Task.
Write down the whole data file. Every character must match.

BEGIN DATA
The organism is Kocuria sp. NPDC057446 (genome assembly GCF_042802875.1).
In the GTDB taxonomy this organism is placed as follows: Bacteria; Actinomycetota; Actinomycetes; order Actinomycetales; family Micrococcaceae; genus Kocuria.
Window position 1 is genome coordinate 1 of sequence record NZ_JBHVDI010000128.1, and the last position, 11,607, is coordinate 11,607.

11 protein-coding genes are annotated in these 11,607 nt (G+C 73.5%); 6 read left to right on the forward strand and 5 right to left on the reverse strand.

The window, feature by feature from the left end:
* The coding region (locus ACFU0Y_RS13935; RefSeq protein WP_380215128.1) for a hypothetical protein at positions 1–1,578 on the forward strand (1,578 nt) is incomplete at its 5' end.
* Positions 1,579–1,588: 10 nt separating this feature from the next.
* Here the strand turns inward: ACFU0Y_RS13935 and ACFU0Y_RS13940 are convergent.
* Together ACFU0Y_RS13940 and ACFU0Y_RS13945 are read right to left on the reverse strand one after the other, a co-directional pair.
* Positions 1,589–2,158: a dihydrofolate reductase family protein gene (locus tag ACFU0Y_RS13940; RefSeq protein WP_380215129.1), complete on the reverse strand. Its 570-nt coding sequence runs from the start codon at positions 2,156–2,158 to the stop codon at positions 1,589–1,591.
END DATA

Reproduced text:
The organism is Kocuria sp. NPDC057446 (genome assembly GCF_042802875.1).
In the GTDB taxonomy this organism is placed as follows: Bacteria; Actinomycetota; Actinomycetes; order Actinomycetales; family Micrococcaceae; genus Kocuria.
Window position 1 is genome coordinate 1 of sequence record NZ_JBHVDI010000128.1, and the last position, 11,607, is coordinate 11,607.

11 protein-coding genes are annotated in these 11,607 nt (G+C 73.5%); 6 read left to right on the forward strand and 5 right to left on the reverse strand.

The window, feature by feature from the left end:
* The coding region (locus ACFU0Y_RS13935; RefSeq protein WP_380215128.1) for a hypothetical protein at positions 1–1,578 on the forward strand (1,578 nt) is incomplete at its 5' end.
* Positions 1,579–1,588: 10 nt separating this feature from the next.
* Here the strand turns inward: ACFU0Y_RS13935 and ACFU0Y_RS13940 are convergent.
* Together ACFU0Y_RS13940 and ACFU0Y_RS13945 are read right to left on the reverse strand one after the other, a co-directional pair.
* Positions 1,589–2,158: a dihydrofolate reductase family protein gene (locus tag ACFU0Y_RS13940; RefSeq protein WP_380215129.1), complete on the reverse strand. Its 570-nt coding sequence runs from the start codon at positions 2,156–2,158 to the stop codon at positions 1,589–1,591.